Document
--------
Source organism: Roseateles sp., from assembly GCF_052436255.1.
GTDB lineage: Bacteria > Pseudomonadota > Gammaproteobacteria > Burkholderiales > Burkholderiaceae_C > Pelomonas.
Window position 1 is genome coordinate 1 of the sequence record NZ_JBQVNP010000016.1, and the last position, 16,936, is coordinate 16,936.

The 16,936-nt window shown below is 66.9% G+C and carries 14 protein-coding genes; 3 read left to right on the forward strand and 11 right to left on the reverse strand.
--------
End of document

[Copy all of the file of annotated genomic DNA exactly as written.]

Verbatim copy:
Source organism: Roseateles sp., from assembly GCF_052436255.1.
GTDB lineage: Bacteria > Pseudomonadota > Gammaproteobacteria > Burkholderiales > Burkholderiaceae_C > Pelomonas.
Window position 1 is genome coordinate 1 of the sequence record NZ_JBQVNP010000016.1, and the last position, 16,936, is coordinate 16,936.

The 16,936-nt window shown below is 66.9% G+C and carries 14 protein-coding genes; 3 read left to right on the forward strand and 11 right to left on the reverse strand.